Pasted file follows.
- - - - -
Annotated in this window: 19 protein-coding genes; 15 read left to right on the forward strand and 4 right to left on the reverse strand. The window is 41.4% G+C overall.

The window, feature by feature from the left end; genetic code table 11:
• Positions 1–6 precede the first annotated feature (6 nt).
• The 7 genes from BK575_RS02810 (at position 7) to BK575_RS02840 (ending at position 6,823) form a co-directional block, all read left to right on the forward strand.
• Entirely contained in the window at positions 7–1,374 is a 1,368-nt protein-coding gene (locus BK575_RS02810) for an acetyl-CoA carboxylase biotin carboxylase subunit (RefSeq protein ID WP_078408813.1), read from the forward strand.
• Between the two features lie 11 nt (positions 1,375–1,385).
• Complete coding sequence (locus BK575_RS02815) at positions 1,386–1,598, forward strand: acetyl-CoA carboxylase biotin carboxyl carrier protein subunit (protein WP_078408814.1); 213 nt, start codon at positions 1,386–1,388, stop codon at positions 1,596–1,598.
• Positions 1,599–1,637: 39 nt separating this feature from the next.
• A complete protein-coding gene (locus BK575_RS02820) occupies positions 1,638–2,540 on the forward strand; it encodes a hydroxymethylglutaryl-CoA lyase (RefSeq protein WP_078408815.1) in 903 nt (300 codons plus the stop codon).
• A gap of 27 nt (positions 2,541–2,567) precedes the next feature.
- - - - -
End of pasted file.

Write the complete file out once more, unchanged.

Annotated in this window: 19 protein-coding genes; 15 read left to right on the forward strand and 4 right to left on the reverse strand. The window is 41.4% G+C overall.

The window, feature by feature from the left end; genetic code table 11:
• Positions 1–6 precede the first annotated feature (6 nt).
• The 7 genes from BK575_RS02810 (at position 7) to BK575_RS02840 (ending at position 6,823) form a co-directional block, all read left to right on the forward strand.
• Entirely contained in the window at positions 7–1,374 is a 1,368-nt protein-coding gene (locus BK575_RS02810) for an acetyl-CoA carboxylase biotin carboxylase subunit (RefSeq protein ID WP_078408813.1), read from the forward strand.
• Between the two features lie 11 nt (positions 1,375–1,385).
• Complete coding sequence (locus BK575_RS02815) at positions 1,386–1,598, forward strand: acetyl-CoA carboxylase biotin carboxyl carrier protein subunit (protein WP_078408814.1); 213 nt, start codon at positions 1,386–1,388, stop codon at positions 1,596–1,598.
• Positions 1,599–1,637: 39 nt separating this feature from the next.
• A complete protein-coding gene (locus BK575_RS02820) occupies positions 1,638–2,540 on the forward strand; it encodes a hydroxymethylglutaryl-CoA lyase (RefSeq protein WP_078408815.1) in 903 nt (300 codons plus the stop codon).
• A gap of 27 nt (positions 2,541–2,567) precedes the next feature.